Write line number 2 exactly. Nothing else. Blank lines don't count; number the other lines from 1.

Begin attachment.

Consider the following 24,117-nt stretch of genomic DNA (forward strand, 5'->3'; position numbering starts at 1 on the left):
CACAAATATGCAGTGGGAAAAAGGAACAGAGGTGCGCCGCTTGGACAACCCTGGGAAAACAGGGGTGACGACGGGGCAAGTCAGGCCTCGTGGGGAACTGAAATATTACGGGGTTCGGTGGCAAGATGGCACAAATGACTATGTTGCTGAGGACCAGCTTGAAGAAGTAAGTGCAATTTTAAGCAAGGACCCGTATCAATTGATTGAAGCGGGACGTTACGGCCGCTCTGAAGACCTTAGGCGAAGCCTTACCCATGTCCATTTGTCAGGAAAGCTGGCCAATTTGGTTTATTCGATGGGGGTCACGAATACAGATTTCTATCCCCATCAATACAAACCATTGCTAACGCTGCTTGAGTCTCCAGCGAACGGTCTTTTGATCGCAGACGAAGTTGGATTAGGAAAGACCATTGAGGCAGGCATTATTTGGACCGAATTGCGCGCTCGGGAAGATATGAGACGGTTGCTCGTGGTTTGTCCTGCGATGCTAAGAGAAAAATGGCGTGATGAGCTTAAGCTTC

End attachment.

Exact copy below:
CACAAATATGCAGTGGGAAAAAGGAACAGAGGTGCGCCGCTTGGACAACCCTGGGAAAACAGGGGTGACGACGGGGCAAGTCAGGCCTCGTGGGGAACTGAAATATTACGGGGTTCGGTGGCAAGATGGCACAAATGACTATGTTGCTGAGGACCAGCTTGAAGAAGTAAGTGCAATTTTAAGCAAGGACCCGTATCAATTGATTGAAGCGGGACGTTACGGCCGCTCTGAAGACCTTAGGCGAAGCCTTACCCATGTCCATTTGTCAGGAAAGCTGGCCAATTTGGTTTATTCGATGGGGGTCACGAATACAGATTTCTATCCCCATCAATACAAACCATTGCTAACGCTGCTTGAGTCTCCAGCGAACGGTCTTTTGATCGCAGACGAAGTTGGATTAGGAAAGACCATTGAGGCAGGCATTATTTGGACCGAATTGCGCGCTCGGGAAGATATGAGACGGTTGCTCGTGGTTTGTCCTGCGATGCTAAGAGAAAAATGGCGTGATGAGCTTAAGCTTC